Corrections (for those keen on the long read):
Rolex designs, develops and produces in-house all the essential components of its watches, from the casting of the gold alloys to the machining, crafting, assembly and finishing of the movement, case, dial and bracelet.
And even the brands that produce true “in-house watch movements” still purchase certain highly-specialized parts from suppliers, including items like synthetic rubies, hair springs, and screws. In the end, brands pushing that “in-house” messaging are really just clever marketers.
If nowadays Rolex is an entirely integrated manufacture, certainly one of the manufactures that produces most parts of a watch, this situation only came after Rolex acquired several of its sub-contractors. It was Patrick Heiniger (third CEO of the brand, who took over the position in 1992, after his father André Heiniger) who really started the integration strategy. Under his direction, many companies have been integrated to Rolex. Genex, one of the largest case makers, were one of the first to be bought. Later, in 1998, Rolex acquired the bracelet-maker Gay Frères, a company that is famous for the Heuer beads of rice bracelet and for the bracelets of the Audemars Piguet Royal Oak, and of course for being the ones to manufacture most of the Oyster bracelets for Rolex. In 2000, Rolex took over Beyeler, a “cadranier” or dial-maker. The brand also integrated companies such as Boninchi, the largest supplier of crowns for Rolex since 1919, or Virex et Joli Poli, case-finishers (polishing mainly).
Yet, the most interesting part comes from the movements. For most of us, it was assumed that Rolex was producing their own calibres, unique to the brand, and of course in-house. Well, if this is not entirely wrong, the story is much more complex. Indeed, one name must be considered: Jean Aegler.
Under this name is a Swiss watchmaker (1850-1891) based in Bienne. His manufacture was specialized in manufacturing small movements, especially for ladies watches. He achieved to create a 20mm diameter movement, which was at that time rather impressive. Most of the manufactures were still producing 40mm or 50mm movements, intended to be fitted in pocket watches. Because of this expertise, which could fit the idea of Rolex to sell wristwatches only, he was selected by Hans Wilsdorf in 1901 (thus, before the incorporation of Rolex in London) to become the brand’s unique supplier of movements – a situation that remained true for decades, Rolex only outsourced elsewhere for the chronographs (Valjoux). Movements by Aegler were small enough and mainly known to be highly precise (something that definitely helped Rolex later, in their need for precision).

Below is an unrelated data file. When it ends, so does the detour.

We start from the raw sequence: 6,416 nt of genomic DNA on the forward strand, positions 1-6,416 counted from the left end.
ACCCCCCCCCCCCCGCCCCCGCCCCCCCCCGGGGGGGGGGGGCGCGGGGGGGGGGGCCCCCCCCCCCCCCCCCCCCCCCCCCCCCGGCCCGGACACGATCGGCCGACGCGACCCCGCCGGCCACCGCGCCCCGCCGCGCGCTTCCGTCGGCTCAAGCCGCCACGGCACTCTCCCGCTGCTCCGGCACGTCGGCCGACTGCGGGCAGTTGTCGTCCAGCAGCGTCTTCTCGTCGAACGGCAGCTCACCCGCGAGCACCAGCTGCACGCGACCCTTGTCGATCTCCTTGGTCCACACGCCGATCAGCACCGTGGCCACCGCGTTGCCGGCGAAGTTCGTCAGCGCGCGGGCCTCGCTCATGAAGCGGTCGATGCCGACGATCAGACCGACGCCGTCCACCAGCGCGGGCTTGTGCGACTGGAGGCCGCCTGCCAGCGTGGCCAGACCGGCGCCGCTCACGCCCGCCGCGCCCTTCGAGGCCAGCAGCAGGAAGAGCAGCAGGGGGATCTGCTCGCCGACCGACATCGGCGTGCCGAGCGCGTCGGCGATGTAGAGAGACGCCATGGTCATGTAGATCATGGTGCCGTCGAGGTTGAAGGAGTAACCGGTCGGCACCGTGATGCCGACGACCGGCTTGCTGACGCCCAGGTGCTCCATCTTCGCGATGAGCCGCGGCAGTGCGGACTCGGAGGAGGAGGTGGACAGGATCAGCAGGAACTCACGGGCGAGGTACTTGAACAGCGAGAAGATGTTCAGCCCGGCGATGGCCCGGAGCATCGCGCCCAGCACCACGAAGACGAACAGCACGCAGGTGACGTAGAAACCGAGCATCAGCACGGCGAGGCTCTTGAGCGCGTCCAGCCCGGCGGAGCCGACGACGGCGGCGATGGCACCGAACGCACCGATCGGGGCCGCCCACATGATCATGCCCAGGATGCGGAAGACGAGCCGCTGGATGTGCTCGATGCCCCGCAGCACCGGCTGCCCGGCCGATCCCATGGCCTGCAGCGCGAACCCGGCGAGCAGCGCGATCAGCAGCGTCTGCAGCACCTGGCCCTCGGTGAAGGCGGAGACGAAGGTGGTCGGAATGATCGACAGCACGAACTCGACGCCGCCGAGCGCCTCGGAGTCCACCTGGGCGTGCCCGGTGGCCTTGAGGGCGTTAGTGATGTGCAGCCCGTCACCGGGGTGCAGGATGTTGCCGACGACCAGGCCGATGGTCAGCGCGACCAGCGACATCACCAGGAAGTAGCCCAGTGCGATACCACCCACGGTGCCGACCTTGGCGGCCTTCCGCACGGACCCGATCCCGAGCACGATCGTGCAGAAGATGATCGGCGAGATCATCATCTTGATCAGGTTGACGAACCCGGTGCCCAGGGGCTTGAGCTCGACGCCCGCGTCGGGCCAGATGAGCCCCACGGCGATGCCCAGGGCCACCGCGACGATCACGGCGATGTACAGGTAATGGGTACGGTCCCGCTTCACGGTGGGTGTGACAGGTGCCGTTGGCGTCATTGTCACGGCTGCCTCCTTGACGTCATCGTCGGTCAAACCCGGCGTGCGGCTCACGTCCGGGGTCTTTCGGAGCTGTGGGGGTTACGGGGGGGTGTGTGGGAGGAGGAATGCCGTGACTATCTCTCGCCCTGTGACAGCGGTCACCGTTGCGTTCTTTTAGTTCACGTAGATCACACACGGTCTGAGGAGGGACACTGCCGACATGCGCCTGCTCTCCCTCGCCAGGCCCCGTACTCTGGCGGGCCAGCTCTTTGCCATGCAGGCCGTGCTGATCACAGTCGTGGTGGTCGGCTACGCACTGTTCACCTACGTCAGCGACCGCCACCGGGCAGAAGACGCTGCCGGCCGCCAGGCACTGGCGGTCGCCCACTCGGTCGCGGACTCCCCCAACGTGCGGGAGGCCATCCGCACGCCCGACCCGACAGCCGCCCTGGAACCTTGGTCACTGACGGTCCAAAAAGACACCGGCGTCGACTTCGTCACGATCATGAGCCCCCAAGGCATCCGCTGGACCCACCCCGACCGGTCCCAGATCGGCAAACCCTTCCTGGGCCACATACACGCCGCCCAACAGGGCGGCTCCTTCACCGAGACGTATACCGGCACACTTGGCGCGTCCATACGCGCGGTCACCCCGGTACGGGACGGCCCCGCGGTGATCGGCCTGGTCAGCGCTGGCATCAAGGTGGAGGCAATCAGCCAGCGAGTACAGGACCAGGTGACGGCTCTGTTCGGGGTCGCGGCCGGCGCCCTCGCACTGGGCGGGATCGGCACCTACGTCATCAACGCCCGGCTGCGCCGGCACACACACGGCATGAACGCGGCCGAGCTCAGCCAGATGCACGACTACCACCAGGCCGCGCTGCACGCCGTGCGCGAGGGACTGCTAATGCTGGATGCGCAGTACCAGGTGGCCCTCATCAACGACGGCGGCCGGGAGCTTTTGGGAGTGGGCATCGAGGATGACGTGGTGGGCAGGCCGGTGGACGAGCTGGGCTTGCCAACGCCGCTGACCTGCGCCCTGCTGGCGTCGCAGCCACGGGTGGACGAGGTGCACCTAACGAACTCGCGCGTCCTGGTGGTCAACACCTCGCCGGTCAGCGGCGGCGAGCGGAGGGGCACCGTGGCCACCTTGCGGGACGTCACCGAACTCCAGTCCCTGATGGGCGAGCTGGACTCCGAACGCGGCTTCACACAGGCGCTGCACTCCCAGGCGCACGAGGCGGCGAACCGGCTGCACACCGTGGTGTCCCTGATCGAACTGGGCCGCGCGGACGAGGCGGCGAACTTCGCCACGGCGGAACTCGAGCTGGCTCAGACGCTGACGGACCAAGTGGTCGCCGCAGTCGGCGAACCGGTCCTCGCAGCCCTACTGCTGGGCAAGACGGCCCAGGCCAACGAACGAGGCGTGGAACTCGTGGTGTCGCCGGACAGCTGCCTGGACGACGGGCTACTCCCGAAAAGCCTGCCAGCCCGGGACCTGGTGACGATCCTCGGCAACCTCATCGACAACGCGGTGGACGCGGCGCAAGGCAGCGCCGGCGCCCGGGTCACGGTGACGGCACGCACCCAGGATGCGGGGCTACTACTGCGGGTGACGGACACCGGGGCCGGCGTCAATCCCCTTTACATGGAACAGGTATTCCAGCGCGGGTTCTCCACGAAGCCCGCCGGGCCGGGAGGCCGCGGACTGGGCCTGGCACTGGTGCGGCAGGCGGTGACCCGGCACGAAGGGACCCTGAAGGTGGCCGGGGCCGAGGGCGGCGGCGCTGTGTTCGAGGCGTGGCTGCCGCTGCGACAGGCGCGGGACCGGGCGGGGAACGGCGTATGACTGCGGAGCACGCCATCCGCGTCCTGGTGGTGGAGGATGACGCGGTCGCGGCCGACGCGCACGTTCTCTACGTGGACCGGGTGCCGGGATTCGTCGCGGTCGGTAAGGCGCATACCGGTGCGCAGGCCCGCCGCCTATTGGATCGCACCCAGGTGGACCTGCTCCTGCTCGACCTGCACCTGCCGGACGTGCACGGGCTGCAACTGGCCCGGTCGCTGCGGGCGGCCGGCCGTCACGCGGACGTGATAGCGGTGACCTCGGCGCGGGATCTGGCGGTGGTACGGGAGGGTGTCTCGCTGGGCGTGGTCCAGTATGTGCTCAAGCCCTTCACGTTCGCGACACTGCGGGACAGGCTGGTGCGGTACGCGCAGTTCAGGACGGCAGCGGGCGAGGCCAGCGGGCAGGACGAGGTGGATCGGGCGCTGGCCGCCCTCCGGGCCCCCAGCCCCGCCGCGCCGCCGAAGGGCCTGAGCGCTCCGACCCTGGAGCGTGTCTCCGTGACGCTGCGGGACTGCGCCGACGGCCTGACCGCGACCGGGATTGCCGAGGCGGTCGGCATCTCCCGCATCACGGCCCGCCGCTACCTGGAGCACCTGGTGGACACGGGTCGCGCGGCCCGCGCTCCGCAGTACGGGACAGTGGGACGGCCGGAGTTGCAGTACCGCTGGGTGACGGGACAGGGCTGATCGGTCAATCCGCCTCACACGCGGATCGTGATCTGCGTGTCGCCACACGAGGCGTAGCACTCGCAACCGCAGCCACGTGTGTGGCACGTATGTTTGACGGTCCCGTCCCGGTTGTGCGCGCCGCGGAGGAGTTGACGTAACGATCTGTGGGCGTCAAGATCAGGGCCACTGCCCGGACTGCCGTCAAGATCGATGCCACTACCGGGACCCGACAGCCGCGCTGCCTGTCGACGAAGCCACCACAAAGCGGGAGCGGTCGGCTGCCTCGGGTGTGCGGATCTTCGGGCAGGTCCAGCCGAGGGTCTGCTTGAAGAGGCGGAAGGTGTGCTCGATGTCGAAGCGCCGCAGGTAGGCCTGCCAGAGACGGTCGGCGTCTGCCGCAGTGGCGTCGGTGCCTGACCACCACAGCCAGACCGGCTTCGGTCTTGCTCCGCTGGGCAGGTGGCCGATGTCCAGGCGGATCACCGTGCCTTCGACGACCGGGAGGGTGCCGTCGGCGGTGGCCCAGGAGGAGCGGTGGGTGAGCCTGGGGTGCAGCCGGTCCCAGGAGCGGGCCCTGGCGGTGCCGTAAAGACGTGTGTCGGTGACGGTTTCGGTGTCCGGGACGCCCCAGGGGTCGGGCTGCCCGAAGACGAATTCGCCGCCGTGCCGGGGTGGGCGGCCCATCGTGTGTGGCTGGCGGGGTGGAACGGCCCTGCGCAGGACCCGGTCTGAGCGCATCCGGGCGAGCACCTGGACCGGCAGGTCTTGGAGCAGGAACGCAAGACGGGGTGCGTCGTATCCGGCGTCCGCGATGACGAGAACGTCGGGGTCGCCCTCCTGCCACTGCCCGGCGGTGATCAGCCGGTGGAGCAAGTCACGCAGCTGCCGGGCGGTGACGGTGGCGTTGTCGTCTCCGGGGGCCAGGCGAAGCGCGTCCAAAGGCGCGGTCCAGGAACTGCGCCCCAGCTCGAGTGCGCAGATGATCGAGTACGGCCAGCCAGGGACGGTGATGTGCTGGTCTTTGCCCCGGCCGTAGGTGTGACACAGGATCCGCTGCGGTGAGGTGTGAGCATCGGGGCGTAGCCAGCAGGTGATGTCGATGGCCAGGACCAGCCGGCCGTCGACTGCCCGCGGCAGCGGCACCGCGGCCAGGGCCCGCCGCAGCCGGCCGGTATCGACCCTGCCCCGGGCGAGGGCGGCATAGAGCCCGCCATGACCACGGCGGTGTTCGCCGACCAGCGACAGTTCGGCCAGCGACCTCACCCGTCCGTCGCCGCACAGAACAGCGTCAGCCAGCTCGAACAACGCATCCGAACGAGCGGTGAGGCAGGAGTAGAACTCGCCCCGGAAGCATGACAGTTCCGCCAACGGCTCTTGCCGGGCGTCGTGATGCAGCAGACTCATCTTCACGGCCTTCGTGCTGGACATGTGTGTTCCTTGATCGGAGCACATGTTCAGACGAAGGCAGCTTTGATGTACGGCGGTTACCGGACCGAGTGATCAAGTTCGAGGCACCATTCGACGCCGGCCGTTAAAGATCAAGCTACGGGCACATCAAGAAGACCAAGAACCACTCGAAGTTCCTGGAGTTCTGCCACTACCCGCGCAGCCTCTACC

Even if this company mainly produced for Rolex, they were not owned by the brand, but remained under the control of the Aegler/Borer family. This Rolex/Aegler situation, where movements were actually not properly in-house produced, remained true for close to a century – from 1905 to 2004.
After a few years, seeing that business blossomed for both parties, the relation became much closer. Indeed, in 1920, Hermann Aegler (one of Jean Aegler’s son) became one of the owners of Rolex and was appointed to the board, along with Wilsdorf and Davis. Late 1920s, the opposite situation even reinforced the link between Rolex and Aegler, when both Rolex & Gruen (the second largest client of Aegler) purchased shares in Aegler, which was then renamed “Aegler, Society Anonyme, Manufacture des Montres: Rolex et Gruen Guild A”. This is why you can find antique images of Aegler’s production site with Rolex logo on the roof. End of the 1930s, Gruen sold back their shares in Aegler and, quite simultaneously, Rolex did the same – simultaneously with this, Aegler sold their Rolex shares back to Wilsdorf. In short, Rolex was back entirely in the hands of Wilsdorf and his wife, and Aegler was back in the Aegler/Borer family. Still, the situation in terms of business was remaining very positive and Aagler continued to deliver movement to Rolex. In fact, the Aegler factory was even renamed “Manufactre des Montres Rolex SA“.
To that point onward, both parties had a mutual agreement. Rolex couldn’t buy movements from another manufacture and Aegler couldn’t not sold to another watch brand (to the exception of chronographs, not done by Aegler). So, in terms of production, Rolex movements were exclusive and produced by a manufacture named Rolex. Yet, it is only on 26 March 2004 that Rolex officially took control over Aegler/Rolex Bienne to integrate it to the brand’s portfolio (see Timezone for even more details).
Despite all the controversy, Rolex is still a good watch.
Surprisingly for ages, Rolex did not make their own movements. When introduced in 1963, the vaunted Rolex Daytona used a Valjoux caliber 72 manual wind movement.
It took 25 years to get with the times,and install an automatic chronograph engine - the Zenith El Primero caliber 4030. From 1988 to2000 Rolex relied on outside manufacturing to produce the heart and soul of one of the company’s most iconic watches.
Currently, Rolex’s sister brand Tudor shares its in-house three hand movement with Breitling, in exchange for Breitling’s well-respected chronograph movements. Perhaps in the future, all Rolex products will have 100% in-house construction but I doubt it. In the luxury watch circle, it is often a shell game of brand recognition on the dial vs. what cannot be seen by the customer.